It has a deliberate focus on ephemeral, tonal, live, generative techno, hence the lack of sequencers that are difficult to tweak on the fly, and the abundance of aleatoric / unpredictable CV sources.

I’m trying to understand this system inside-out, and get its MIDI mappings to muscle memory, instead of doing jams by adding modules as-needed.

I’m using Submarine WM-101 to color the cables: the white ones are the hardwired parts of my system, the colored ones are parts of the jam. When I’m done playing, I do not reload the template - I manually unplug the colored cables, and do not reset the devices. I just pick my system up how I left it the last time. When a module gathers virtual dust for too long, I trash it and fill the space with something new.


This is awesome!

I’ve been looking for the motivation and inspiration to try to keep/build a fixed system for a while. I like the way you denote signal paths that don’t need to change by using white cables.

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thanks for sharing this. using the white cables for the hardwired parts is a good idea.


BTW sorry for not including a patch, but given that it depends on local samples, midi mappings, and paid modules, it’s not plug and play one bit! Still, if anyone’s curious: 2020-03-02-D.vcv (539.1 KB)

I also uploaded a live jam made with it today:

I want to stress this personal system is for jamming, not for learning, so it has 3x as much as what’s needed to make a full song, and lots of devices are sitting unused (don’t ever think of having this many modules on a laptop, lol). You could fit a more focused and very solid system in only two rows that size!


Very cool! I absolutely need to start doing that but using VCV like you’d use a hardware wall full of stuff is still so scary to me - how do you even figure out what you’d want to hook up to a MIDI controller?

I’ve found the “What the Rack” randomising modules to be quite inspirational if I’m staring into the abyss of a blank rack. Hit the button and see what noises you can make with what you’re given :smiley:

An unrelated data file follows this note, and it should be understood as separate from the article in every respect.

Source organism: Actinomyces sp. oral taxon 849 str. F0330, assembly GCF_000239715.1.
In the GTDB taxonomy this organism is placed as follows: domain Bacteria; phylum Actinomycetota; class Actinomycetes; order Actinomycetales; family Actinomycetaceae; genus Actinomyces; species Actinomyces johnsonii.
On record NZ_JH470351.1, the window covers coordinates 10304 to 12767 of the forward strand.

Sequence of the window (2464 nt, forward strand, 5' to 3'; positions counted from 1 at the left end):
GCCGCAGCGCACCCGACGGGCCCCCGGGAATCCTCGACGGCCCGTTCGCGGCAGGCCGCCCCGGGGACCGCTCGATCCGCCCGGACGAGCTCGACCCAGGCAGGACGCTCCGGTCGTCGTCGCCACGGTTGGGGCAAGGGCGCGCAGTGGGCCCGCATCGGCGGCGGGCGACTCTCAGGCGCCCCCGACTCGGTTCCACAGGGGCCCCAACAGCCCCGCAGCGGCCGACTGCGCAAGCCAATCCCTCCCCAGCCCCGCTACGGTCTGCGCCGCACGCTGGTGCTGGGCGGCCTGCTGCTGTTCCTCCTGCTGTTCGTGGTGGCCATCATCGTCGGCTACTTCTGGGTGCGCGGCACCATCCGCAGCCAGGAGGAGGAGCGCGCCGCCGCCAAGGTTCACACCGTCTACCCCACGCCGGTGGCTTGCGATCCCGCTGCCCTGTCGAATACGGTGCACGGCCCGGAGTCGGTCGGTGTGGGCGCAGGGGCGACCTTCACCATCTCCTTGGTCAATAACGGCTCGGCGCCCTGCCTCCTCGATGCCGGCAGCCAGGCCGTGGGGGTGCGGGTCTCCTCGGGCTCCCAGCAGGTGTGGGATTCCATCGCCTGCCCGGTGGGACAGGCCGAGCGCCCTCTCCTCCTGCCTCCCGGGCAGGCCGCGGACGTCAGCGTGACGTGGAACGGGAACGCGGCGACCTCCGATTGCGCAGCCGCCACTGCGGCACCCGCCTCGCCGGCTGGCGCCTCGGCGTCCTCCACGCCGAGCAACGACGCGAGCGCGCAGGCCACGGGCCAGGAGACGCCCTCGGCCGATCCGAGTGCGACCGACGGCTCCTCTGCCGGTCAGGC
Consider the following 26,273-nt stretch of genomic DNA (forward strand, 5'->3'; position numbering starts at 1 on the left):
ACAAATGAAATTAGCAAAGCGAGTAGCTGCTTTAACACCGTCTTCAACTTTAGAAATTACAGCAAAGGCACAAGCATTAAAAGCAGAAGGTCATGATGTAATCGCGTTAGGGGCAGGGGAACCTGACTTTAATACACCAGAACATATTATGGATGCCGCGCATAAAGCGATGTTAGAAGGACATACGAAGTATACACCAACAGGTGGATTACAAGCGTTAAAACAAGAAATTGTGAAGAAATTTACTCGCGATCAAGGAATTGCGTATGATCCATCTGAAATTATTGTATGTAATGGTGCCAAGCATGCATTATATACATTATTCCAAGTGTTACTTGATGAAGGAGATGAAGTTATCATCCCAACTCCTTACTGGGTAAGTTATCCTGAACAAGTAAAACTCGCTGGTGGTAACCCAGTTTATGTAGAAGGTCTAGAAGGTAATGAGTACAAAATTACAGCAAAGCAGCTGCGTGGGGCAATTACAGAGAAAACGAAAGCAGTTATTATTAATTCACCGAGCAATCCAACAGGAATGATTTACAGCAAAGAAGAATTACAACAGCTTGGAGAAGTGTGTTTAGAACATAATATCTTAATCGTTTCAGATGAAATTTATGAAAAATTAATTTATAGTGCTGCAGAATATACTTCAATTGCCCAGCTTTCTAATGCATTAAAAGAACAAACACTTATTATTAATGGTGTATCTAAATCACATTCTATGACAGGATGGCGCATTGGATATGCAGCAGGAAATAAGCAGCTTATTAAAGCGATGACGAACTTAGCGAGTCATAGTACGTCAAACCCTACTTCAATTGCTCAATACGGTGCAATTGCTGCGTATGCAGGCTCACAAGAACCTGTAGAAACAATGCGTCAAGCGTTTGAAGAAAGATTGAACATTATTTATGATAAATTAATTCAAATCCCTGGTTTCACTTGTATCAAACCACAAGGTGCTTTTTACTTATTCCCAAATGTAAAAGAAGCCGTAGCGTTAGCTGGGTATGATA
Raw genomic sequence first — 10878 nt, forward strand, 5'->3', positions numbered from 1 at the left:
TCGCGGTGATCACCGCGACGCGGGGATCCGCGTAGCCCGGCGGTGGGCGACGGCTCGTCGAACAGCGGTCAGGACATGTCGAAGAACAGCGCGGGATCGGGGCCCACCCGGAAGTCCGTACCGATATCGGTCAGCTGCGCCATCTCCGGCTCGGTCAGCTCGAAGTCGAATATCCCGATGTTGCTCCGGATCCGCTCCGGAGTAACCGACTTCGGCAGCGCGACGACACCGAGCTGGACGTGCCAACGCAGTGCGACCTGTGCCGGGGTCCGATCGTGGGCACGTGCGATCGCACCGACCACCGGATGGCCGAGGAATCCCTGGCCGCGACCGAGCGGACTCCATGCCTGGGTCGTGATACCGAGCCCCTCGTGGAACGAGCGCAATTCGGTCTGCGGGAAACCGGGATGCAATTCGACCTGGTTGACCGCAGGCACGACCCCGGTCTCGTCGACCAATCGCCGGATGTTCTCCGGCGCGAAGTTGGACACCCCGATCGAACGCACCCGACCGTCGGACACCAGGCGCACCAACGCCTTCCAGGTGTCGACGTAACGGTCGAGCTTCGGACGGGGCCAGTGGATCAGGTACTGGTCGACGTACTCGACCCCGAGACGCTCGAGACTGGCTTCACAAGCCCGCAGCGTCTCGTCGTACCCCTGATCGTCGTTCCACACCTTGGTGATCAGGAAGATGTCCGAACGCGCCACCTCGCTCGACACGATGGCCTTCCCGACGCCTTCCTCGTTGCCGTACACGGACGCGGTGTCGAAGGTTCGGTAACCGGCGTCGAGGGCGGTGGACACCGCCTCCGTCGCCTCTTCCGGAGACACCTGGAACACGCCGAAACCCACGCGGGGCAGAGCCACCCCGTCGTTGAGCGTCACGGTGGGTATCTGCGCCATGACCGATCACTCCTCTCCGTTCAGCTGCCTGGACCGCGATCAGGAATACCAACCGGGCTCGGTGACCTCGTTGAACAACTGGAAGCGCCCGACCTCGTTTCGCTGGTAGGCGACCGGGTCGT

I wasn’t sure what you meant at first but my practice is mostly entering the VCP every couple of weeks. While I haven’t streamed yet this year I used to stream every day and make a new patch. I also tried to familiarise myself with every module that came out but that became impractical.

Thanks for sharing the patch :slight_smile:

Probably I won’t download it because, like you said, it’s very much your patch, and wouldn’t be terribly useful to me. But I absolutely appreciate you sharing your practices.

I may spawn a new thread off this discussion asking about fixed racks and if folks tend to use them and how they cultivate them.


The mixers and the filters for starters! Also the Turing Machine, since it’s often the backbone of my random process.

The rest… I adjust it all the time, haha. My display is a graphics tablet so I often edit things using a stylus rather than a mouse. I’m using a Panorama P4 master keybaord, is has 9 faders, 9 mute buttons, 2*8 infinite encoders, 12 pads, transport buttons, and 4 octaves - so I reproduce it in the rack by having 8 main mixer channels, 8 filters, etc. I’m using my own UnDuLaR module to scroll the rack from MIDI, so my rack is no wider than my 1080p display. It’s a very idiosyncratic setup tailored for my own use case.

You definitively should!!! Otherwise I’ll have to make one myself haha. It’s worth taking to craft your own instrument!


absolutely a discussion about fixed racks. I usually start off with the basic patch and an idea of where to go, but still end up with almost all the same modules anyway. should def make a template for myself, and start to dig deeper into what would / could be my “instrument”.